Michael Robinson’s Circle in the Sand (2012) opens with, and eventually returns to, a manifesto as utopian as it is cryptic: a call for blowing up all “knowledge from within” and replacing it with a void, devoid of “man” in the masculine sense, “where sensitivity regroups to rediscover itself.” While this systemic semiotic do-over might sound impossibly dreamy, it could feasibly serve as a description for Anthology Film Archives's crucial Cinema of Gender Transgression series, now in its second year. Programmers (and filmmakers) Joey Carducci, Madsen Minax, and S.H. Varino shy about as far away from standard, canonical queer and trans representation as possible in favor of work that’s unruly, rarely seen in theatrical spaces, and blissfully full of actual genderqueer and trans bodies both on and behind camera.
The trio of femmes that wander across an oceanside wasteland (filmed in part at Brooklyn’s Fort Tilden) in Circle in the Sand are trying to scrape together the remains of Western civilization, which has been obliterated by an off-screen but occasionally heard conflict. They prowl the shores covered in sequins, unearthing reflective sunglasses, fake nails, People magazines, and a sun-baked, horrifically glitched-out CD containing Counting Crow’s “Colorblind” (the Cruel Intentions soundtrack, perhaps?) and are left to construct a culture from these ephemeral scraps. A gospel is constructed from an anonymous Yelp review bemoaning a bougie bistro with bad fruit. They fare much better with a worn copy of Margeurite Duras’ classic beach read Destroy, She Said. Robinson’s other work (such as Onward Lossless Follows, which played at NYFF last year) is primarily montage; repurposing pop culture—Full House, Michael Jackson videos, stranger danger PSAs—within unexpected, and unexpectedly moving, contexts. Circle is the live action equivalent of this approach, shot on wide format super 16mm, washed in a glittering haze. It reminded me of Ulrike Ottinger’s work, much of which I’ve only been able to see due to last year’s Gender Transgression series; an experience free of coherence and intellectualization where desire and sensitivity runs rampant over reason.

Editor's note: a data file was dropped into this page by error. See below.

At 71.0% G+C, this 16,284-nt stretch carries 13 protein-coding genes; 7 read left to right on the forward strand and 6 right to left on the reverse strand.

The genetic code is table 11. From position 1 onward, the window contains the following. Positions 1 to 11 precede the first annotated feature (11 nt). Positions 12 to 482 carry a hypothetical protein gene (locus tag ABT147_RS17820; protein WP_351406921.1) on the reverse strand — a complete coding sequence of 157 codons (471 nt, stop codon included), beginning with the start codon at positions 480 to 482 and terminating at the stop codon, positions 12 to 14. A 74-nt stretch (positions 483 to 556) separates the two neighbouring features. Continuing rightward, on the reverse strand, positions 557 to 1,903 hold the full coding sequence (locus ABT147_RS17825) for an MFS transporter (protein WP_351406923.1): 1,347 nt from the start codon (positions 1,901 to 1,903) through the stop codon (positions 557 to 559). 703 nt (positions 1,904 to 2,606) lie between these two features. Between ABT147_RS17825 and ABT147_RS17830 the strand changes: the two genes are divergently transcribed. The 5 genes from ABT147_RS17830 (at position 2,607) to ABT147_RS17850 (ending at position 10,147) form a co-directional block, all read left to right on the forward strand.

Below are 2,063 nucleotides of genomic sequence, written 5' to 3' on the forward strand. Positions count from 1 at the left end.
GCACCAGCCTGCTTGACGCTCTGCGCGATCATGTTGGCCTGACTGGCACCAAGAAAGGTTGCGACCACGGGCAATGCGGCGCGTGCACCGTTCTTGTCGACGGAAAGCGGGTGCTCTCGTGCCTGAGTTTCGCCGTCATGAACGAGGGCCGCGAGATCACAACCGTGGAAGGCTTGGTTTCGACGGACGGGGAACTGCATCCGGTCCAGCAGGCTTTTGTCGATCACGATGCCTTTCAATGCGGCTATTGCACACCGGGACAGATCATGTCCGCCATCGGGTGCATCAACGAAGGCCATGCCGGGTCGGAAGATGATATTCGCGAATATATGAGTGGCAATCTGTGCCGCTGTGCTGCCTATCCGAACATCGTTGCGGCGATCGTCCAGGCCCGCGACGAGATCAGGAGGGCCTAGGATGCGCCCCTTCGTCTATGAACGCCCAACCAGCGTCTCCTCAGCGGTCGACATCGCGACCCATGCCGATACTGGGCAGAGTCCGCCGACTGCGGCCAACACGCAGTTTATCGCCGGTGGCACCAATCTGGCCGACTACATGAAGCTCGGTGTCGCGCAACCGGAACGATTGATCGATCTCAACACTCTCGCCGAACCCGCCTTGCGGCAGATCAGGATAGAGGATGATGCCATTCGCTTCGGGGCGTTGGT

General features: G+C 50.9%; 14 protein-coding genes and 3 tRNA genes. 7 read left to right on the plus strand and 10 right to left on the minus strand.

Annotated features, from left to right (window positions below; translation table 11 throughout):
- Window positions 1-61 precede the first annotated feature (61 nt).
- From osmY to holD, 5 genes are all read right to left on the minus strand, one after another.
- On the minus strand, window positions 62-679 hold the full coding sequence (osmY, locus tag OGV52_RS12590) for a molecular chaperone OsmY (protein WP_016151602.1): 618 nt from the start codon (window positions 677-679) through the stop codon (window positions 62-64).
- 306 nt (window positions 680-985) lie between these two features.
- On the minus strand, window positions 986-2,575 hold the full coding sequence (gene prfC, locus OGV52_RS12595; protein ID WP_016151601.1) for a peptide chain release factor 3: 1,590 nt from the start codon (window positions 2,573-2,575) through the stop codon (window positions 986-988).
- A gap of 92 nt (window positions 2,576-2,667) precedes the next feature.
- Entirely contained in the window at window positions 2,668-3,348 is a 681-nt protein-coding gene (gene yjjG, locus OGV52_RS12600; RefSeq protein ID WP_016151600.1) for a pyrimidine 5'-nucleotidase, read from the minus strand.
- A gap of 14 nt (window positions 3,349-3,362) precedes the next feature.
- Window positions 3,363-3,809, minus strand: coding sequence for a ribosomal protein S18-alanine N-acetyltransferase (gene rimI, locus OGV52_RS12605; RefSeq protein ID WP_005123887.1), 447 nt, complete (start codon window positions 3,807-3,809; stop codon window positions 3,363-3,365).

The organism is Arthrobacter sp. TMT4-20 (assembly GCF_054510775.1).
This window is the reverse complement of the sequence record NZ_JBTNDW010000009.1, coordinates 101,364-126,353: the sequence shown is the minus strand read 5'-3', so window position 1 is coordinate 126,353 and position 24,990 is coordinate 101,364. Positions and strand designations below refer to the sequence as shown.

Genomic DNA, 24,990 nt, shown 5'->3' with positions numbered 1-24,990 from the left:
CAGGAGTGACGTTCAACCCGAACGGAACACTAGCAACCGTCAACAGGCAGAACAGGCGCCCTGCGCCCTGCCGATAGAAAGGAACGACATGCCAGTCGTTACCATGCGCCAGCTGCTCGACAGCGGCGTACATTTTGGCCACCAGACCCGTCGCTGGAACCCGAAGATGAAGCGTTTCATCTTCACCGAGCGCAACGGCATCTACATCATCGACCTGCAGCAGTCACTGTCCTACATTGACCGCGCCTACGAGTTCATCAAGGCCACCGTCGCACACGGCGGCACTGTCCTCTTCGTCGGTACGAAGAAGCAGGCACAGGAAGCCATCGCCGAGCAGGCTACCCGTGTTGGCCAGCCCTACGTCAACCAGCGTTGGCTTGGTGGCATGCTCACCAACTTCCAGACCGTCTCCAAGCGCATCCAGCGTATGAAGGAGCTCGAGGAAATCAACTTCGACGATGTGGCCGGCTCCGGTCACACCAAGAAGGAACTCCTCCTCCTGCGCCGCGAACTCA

The Near Futures program pairs the film with curator and filmmaker Madsen Minax’s The Year I Broke My Voice (2012), which takes snippets of dialogue from 80s teen films and stages them as abstract vignettes in a post-industrial seaside town inhabited by a crew of gender-ambiguous young people struggling to connect. The result is close to a languid, lo-fi Gregg Araki where violence is spoken of but never shown. Minax will appear in person.